Roy Moore is all the evidence you need that 2018 will be the year of the lunatic voter. Bannon’s genius when he was Trump’s campaign manager last year was to let Trump be Trump. He realized that whatever principles that had tethered voters to some semblance of decency in previous elections were long gone, and they were ready to let their freak prejudices fly. Voters who recoiled at George Allen’s use of the word “macaca” were delighted when Trump referred to Mexican immigrants as rapists and murderers. Bannon took his declaration of war on the Republican establishment to the so-called “Value Voters Summit” last weekend. "It's not my war, this is our war and y'all didn't start it, the establishment started it," Bannon said. Referring to the forces in the Republican party that favor inclusion and moderation, Bannon told his audience of religious fundamentalist conservatives, "You've had a bellyful of it, and you're taking your country back." 

Bannon is making a very simple bet: voters who were offended by Todd Akin’s comments about “legitimate rape” in 2012 turned to Trump in 2016, and when he made his racist comments about white supremacists in Charlottesville and black NFL players, he was talking their language. Bannon can completely ignore the national polls that have Trump somewhere in the 35-40 range because he’s not running anyone nationally. He’s running his anti-establishment loons in red states in Republican primaries, and if Alabama tells us one thing, it tells us that the lunatic fringe has taken over the Republican party; they’re registered, and they’re ready to vote not their consciences but their prejudices.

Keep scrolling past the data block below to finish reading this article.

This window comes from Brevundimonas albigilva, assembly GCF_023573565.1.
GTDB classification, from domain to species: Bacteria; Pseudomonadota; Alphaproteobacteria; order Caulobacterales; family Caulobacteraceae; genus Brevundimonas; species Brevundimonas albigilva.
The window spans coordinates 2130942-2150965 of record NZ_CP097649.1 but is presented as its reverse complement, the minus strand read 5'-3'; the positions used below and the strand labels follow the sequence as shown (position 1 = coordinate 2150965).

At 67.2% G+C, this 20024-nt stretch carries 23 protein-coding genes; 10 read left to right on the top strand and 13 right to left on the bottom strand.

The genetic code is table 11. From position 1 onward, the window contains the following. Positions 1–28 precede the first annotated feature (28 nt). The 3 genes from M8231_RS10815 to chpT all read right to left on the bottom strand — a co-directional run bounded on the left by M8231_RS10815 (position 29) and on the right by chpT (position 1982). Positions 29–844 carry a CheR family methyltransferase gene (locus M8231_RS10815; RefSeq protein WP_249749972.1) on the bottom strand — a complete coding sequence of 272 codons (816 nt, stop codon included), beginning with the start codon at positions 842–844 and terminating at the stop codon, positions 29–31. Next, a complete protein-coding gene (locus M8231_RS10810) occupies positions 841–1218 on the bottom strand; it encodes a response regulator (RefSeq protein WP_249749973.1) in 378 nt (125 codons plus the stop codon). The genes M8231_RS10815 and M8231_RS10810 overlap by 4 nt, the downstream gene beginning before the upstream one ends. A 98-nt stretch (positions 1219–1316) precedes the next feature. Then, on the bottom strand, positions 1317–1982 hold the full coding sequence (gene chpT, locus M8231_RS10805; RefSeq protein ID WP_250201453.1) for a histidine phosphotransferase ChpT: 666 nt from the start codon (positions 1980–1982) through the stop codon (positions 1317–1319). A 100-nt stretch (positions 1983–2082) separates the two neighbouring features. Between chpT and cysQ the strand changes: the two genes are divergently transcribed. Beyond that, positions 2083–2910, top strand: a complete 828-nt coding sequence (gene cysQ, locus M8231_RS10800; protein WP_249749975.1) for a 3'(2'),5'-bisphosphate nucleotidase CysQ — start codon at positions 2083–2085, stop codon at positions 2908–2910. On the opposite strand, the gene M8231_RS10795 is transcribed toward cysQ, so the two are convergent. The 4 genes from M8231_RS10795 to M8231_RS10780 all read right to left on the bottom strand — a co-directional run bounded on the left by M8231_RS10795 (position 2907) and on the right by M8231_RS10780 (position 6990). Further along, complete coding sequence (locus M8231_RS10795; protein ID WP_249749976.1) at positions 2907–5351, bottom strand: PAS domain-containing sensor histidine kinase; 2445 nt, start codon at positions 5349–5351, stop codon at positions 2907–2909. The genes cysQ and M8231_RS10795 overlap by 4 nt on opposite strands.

The thing about Bannon is, he doesn’t really care what his senators do when they get to Washington. Trump fired him, so he doesn’t care about Trump except to the extent he can use his methods and his voters. He doesn’t even care about the issues Republicans are trying to push through the Congress. All he cares about is blowing up the Republican establishment. Unshaven, overweight, rumpled, coarse, profane, Steve Bannon is the Harvey Weinstein of Republican politics. He’s wearing black shirts rather than a hotel bathrobe, and he’s not content with abusing only women. Setting out to elect the likes of Roy Moore and more like him, he’s bent on abusing the whole damn country.

By Lucian K. Truscott IV

Lucian K. Truscott IV, a graduate of West Point, has had a 50-year career as a journalist, novelist and screenwriter. He has covered stories such as Watergate, the Stonewall riots and wars in Lebanon, Iraq and Afghanistan. He is also the author of five bestselling novels and several unsuccessful motion pictures. He has three children, lives in rural Pennsylvania and spends his time Worrying About the State of Our Nation and madly scribbling in a so-far fruitless attempt to Make Things Better. You can read his daily columns at and follow him on Twitter @LucianKTruscott and on Facebook at Lucian K. Truscott IV.